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Duty v. Inclination and Fatalism v. Optimism: Akira Kurosawa’s Seven Samurai (1954)

Rashaan Pace, Impact Staff

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Akira Kurosawa’s 1954 film, Seven Samurai, is a film in which many of the different dichotomies entrenched within Japanese society are critically and effectively addressed. Through intense character analysis and observation of plot,  one can approach  these various dichotomies from many different angles. Because of artistic expression,  interpretation of film varies from person to person. That being said above all of the other dichotomies mentioned in the  assignment premise, the two conflicting ideas which stand out most are “Duty vs. Inclination” as well as “Fatalism vs. Optimism”.

When watching this film one cannot help but to simply admire the the zeal of samurai leader “Kambei”. Kambei’s character is the embodiment of  what  our first dichotomy “duty vs. inclination ” is in essence. From the moment Kambei is introduced to the audience until the closing sequence, Kambei recognizes that our feelings persuade us however, our feelings aren’t nearly as important as that which is our duty. In his first appearance Kambei rescues a seven year old boy being held hostage by a thief by impersonating a monk. Vulnerable, middle aged, and unarmed , he wrestles the boy from the clutches of the crazed man.  Later on in his initial encounter with the men who’ve been sent out to scout for “hungry samurai” his immediate response was one of empathy, yet initially he hesitated in pledging his allegiance to their cause. After sitting with a few of the men, hearing their  proposition, witnessing the mockery of the men by a few of the local men, and hearing their cries of desperation, Kambei is moved once again from empathy to action. Setting his own personal ambitions aside, he agrees not only to defend the village, but to assist in finding a few other good and “hungry” men to serve alongside him. After watching the people fall subject to eating a substance called millet, Kambei puts his time aside, and life on the line in exchange for the most basic of nourishments, a few bowls of rice.

Kambei is not the only character who puts his own ambitions aside for the betterment of the people. Because of the impending molestation of their living quarters, the entire village is forced to make a decision. The citizens can either bask in the ambiance of destitution, or brave the trials of life and fight for the right to live. Every male farmer is forced to take up ranks and join in assisting the seven samurai with the defense effort, however one farmer in particular stands out, a cowardice stricken, elderly farmer by the name of Yohei. Throughout the duration of the film one of the samurai named Kikuchiyo takes special interest in Yohei. Kikuchiyo, a man battling with own demons, repeatedly called Yohei out on his cowardice, forcing him to face his fears and fight while simultaneously instilling a sense of bravery in Yohei. By the time the scene comes in which Yohei is killed with an arrow to the back, he not only dies fighting but with his last breath he utters the words ” I defended my post”. Paying the ultimate price, his duty to himself as well as his peers superseded that which would alternatively incline him to internally falter.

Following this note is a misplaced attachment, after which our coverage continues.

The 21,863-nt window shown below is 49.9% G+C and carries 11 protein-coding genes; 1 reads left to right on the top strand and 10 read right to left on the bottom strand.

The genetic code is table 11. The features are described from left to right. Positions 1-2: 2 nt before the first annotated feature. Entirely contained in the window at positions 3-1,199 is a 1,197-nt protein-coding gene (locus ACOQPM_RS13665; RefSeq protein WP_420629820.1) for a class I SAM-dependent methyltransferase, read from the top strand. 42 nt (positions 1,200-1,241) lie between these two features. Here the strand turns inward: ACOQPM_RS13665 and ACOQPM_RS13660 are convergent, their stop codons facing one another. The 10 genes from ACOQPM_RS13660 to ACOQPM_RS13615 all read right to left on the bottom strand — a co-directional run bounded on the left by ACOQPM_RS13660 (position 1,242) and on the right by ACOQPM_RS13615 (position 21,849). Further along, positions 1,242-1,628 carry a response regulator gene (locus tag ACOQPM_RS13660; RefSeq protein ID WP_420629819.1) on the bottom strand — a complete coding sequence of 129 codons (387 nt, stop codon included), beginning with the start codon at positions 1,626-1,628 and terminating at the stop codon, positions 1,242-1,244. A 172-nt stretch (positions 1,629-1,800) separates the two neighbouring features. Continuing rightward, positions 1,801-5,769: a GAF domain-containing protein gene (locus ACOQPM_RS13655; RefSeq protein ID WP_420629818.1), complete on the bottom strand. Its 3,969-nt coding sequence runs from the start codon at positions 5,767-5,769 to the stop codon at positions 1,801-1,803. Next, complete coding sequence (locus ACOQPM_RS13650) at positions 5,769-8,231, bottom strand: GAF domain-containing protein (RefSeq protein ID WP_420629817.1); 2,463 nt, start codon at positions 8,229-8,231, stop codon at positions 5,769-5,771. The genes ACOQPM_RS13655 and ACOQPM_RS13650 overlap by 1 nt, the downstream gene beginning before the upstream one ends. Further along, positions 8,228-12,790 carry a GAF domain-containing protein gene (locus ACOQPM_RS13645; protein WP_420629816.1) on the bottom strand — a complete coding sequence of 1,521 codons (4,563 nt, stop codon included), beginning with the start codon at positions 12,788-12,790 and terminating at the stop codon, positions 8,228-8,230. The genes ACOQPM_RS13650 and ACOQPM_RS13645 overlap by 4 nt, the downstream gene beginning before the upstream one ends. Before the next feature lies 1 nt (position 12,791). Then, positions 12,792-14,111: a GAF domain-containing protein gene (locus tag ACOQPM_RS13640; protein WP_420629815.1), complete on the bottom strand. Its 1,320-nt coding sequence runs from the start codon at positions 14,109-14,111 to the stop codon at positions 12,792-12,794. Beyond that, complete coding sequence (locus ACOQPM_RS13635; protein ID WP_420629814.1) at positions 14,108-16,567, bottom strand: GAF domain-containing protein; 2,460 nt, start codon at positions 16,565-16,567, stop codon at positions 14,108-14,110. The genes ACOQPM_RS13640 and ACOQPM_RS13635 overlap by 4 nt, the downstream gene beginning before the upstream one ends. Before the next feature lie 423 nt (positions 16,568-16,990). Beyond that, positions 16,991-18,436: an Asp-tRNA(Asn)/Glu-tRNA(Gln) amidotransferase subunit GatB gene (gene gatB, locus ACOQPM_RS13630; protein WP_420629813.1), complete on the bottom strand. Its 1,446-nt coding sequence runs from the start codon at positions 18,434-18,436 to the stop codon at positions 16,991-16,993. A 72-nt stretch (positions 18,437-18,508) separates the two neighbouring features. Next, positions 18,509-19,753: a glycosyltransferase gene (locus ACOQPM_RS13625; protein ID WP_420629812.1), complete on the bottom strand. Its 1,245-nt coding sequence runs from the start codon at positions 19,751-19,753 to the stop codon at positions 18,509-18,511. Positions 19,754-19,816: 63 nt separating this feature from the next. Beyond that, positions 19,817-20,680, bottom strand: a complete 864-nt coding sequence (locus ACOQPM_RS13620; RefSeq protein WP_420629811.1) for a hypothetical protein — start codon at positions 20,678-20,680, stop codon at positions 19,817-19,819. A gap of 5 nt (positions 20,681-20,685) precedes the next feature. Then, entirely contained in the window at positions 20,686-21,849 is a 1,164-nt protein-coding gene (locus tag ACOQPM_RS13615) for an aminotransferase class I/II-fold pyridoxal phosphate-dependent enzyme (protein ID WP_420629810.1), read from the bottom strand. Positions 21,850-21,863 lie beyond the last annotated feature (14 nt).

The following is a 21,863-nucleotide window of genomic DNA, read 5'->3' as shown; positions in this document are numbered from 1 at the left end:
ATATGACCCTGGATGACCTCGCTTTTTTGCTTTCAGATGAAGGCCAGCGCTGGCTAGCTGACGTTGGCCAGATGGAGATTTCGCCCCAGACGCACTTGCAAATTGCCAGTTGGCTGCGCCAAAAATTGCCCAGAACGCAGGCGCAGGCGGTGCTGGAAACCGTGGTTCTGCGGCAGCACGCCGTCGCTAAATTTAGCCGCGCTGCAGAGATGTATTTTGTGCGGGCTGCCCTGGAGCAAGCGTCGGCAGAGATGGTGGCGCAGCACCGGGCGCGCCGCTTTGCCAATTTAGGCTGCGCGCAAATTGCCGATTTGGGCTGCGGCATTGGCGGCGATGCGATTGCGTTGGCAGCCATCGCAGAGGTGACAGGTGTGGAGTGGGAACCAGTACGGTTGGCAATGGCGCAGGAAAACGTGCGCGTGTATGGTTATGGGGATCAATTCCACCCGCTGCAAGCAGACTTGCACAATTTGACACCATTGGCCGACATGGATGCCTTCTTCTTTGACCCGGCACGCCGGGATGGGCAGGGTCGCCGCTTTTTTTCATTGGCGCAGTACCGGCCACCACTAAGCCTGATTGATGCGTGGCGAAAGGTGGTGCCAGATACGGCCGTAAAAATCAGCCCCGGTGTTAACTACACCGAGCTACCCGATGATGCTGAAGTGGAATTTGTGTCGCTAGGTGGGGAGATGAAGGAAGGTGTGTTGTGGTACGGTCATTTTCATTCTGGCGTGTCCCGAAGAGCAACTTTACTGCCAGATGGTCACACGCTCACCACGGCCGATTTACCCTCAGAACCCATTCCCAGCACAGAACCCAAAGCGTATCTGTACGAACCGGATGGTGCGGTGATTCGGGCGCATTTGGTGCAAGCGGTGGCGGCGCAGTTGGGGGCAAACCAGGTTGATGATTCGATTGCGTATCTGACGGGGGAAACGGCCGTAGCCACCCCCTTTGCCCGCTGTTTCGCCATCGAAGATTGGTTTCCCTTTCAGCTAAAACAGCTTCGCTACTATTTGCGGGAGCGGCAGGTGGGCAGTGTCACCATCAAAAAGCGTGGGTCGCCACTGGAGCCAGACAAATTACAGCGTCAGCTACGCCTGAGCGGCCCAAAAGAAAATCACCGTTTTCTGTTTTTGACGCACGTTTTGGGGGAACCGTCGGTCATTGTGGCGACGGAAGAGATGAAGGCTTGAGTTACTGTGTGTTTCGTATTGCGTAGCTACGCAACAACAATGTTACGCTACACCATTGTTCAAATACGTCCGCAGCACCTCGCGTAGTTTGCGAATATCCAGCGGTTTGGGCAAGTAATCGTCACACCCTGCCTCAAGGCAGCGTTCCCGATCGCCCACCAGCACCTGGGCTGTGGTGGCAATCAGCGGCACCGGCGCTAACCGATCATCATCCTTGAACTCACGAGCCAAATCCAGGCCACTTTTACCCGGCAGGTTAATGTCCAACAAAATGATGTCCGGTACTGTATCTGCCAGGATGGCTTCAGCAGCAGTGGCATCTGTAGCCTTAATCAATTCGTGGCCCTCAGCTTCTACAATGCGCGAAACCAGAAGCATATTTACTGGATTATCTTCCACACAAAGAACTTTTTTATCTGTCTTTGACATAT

Overcoming fear and age in correlation to our duties aren’t the only example of “duty vs. inclination” in this film. This film, although Japanese, is reminiscent of the Hollywood premise in which the protagonist “declares, climaxes, and resolves” within the plot. Although there is no immediate protagonist in this film, all three of these elements are fulfilled. In addition to these Hollywood standards, there is a also a love interest. This love interest between samurai, Katushiro, and farm girl , Shino, is the third and final focus of the “duty vs. inclination” aspect of this piece. Katushiro a young, and energetic samurai falls for a local farm girl named Shino, daugher of Manzo. In an attempt to protect the virtue of his daughter, Manzo forces Shino to cut her hair, wear men’s clothing, and defeminize herself while the samurai are in town. Manzo’s efforts, however valiant are fail when Katushiro discovers that Shino is indeed a woman and falls for her. She falls for him in return however, this society’s hegemonic standards shun the intermingling of samurai and local girls. Human nature, gender roles, youthful lust, and the anxiety of war all work together for a night of passion betwixt the two. Immediately after the two engage each other, Manzo discovers Shino and Katushiro. The idea of the two marrying isn’t even addressed after her “deflowering”, rather her father beats her and throws slurs, the village watches, the fight disperses, and the two go their separate ways. Human nature inclines the two to express their sentiments not only through sexual consummation, but through sacrifice of food, yet duty rears its ugly head in this circumstance and forbids the two from being together.